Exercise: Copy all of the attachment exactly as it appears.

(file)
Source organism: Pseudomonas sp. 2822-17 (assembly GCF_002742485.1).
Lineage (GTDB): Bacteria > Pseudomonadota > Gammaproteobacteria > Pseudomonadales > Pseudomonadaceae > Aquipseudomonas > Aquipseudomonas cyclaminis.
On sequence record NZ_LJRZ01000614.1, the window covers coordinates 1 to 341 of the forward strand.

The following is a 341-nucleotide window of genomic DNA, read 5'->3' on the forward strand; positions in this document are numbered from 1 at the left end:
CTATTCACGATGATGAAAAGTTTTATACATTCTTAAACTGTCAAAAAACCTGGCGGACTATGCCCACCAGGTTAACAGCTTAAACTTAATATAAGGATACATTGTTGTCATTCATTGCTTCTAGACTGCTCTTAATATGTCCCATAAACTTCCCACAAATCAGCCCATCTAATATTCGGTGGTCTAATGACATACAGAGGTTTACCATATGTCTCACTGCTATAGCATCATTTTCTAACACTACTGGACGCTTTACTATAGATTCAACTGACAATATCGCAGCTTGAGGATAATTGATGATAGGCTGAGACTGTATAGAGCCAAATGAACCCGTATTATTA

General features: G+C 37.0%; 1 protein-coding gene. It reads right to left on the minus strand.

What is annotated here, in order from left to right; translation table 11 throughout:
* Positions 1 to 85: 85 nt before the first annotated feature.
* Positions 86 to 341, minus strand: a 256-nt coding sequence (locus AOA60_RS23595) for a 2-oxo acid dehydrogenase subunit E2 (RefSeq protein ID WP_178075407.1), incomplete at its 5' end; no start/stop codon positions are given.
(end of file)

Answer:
Source organism: Pseudomonas sp. 2822-17 (assembly GCF_002742485.1).
Lineage (GTDB): Bacteria > Pseudomonadota > Gammaproteobacteria > Pseudomonadales > Pseudomonadaceae > Aquipseudomonas > Aquipseudomonas cyclaminis.
On sequence record NZ_LJRZ01000614.1, the window covers coordinates 1 to 341 of the forward strand.

The following is a 341-nucleotide window of genomic DNA, read 5'->3' on the forward strand; positions in this document are numbered from 1 at the left end:
CTATTCACGATGATGAAAAGTTTTATACATTCTTAAACTGTCAAAAAACCTGGCGGACTATGCCCACCAGGTTAACAGCTTAAACTTAATATAAGGATACATTGTTGTCATTCATTGCTTCTAGACTGCTCTTAATATGTCCCATAAACTTCCCACAAATCAGCCCATCTAATATTCGGTGGTCTAATGACATACAGAGGTTTACCATATGTCTCACTGCTATAGCATCATTTTCTAACACTACTGGACGCTTTACTATAGATTCAACTGACAATATCGCAGCTTGAGGATAATTGATGATAGGCTGAGACTGTATAGAGCCAAATGAACCCGTATTATTA

General features: G+C 37.0%; 1 protein-coding gene. It reads right to left on the minus strand.

What is annotated here, in order from left to right; translation table 11 throughout:
* Positions 1 to 85: 85 nt before the first annotated feature.
* Positions 86 to 341, minus strand: a 256-nt coding sequence (locus AOA60_RS23595) for a 2-oxo acid dehydrogenase subunit E2 (RefSeq protein ID WP_178075407.1), incomplete at its 5' end; no start/stop codon positions are given.